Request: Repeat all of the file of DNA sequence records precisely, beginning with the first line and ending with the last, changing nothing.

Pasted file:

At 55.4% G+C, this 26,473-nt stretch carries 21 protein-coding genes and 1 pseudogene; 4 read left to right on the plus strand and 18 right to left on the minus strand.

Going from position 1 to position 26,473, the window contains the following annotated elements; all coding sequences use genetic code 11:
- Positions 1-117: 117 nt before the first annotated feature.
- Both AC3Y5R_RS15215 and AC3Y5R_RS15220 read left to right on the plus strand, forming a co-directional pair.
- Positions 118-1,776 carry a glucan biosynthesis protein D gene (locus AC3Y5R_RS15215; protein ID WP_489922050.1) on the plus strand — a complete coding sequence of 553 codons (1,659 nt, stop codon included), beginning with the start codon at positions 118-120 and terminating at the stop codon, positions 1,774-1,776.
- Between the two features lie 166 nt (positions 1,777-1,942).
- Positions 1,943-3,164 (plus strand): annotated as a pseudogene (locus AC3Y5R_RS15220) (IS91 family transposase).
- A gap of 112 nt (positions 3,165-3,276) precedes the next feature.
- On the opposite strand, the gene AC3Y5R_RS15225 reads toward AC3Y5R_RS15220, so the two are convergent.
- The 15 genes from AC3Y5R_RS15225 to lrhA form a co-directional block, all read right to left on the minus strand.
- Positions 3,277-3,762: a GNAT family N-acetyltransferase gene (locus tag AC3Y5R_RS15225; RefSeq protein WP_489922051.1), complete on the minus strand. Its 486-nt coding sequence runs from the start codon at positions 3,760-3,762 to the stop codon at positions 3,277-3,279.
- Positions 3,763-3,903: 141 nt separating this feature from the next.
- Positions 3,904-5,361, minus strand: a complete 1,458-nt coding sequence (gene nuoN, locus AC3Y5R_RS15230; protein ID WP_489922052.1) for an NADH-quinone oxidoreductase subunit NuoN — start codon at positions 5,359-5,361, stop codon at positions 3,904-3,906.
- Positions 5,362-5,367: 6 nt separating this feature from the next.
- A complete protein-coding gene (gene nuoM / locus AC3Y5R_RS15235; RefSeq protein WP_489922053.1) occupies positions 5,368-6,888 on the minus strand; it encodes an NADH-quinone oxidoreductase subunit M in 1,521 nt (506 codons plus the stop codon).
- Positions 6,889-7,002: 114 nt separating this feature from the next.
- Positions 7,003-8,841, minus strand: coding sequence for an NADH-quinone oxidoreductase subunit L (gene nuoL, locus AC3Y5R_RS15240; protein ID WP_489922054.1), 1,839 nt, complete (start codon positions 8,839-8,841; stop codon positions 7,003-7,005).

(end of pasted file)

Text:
At 55.4% G+C, this 26,473-nt stretch carries 21 protein-coding genes and 1 pseudogene; 4 read left to right on the plus strand and 18 right to left on the minus strand.

Going from position 1 to position 26,473, the window contains the following annotated elements; all coding sequences use genetic code 11:
- Positions 1-117: 117 nt before the first annotated feature.
- Both AC3Y5R_RS15215 and AC3Y5R_RS15220 read left to right on the plus strand, forming a co-directional pair.
- Positions 118-1,776 carry a glucan biosynthesis protein D gene (locus AC3Y5R_RS15215; protein ID WP_489922050.1) on the plus strand — a complete coding sequence of 553 codons (1,659 nt, stop codon included), beginning with the start codon at positions 118-120 and terminating at the stop codon, positions 1,774-1,776.
- Between the two features lie 166 nt (positions 1,777-1,942).
- Positions 1,943-3,164 (plus strand): annotated as a pseudogene (locus AC3Y5R_RS15220) (IS91 family transposase).
- A gap of 112 nt (positions 3,165-3,276) precedes the next feature.
- On the opposite strand, the gene AC3Y5R_RS15225 reads toward AC3Y5R_RS15220, so the two are convergent.
- The 15 genes from AC3Y5R_RS15225 to lrhA form a co-directional block, all read right to left on the minus strand.
- Positions 3,277-3,762: a GNAT family N-acetyltransferase gene (locus tag AC3Y5R_RS15225; RefSeq protein WP_489922051.1), complete on the minus strand. Its 486-nt coding sequence runs from the start codon at positions 3,760-3,762 to the stop codon at positions 3,277-3,279.
- Positions 3,763-3,903: 141 nt separating this feature from the next.
- Positions 3,904-5,361, minus strand: a complete 1,458-nt coding sequence (gene nuoN, locus AC3Y5R_RS15230; protein ID WP_489922052.1) for an NADH-quinone oxidoreductase subunit NuoN — start codon at positions 5,359-5,361, stop codon at positions 3,904-3,906.
- Positions 5,362-5,367: 6 nt separating this feature from the next.
- A complete protein-coding gene (gene nuoM / locus AC3Y5R_RS15235; RefSeq protein WP_489922053.1) occupies positions 5,368-6,888 on the minus strand; it encodes an NADH-quinone oxidoreductase subunit M in 1,521 nt (506 codons plus the stop codon).
- Positions 6,889-7,002: 114 nt separating this feature from the next.
- Positions 7,003-8,841, minus strand: coding sequence for an NADH-quinone oxidoreductase subunit L (gene nuoL, locus AC3Y5R_RS15240; protein ID WP_489922054.1), 1,839 nt, complete (start codon positions 8,839-8,841; stop codon positions 7,003-7,005).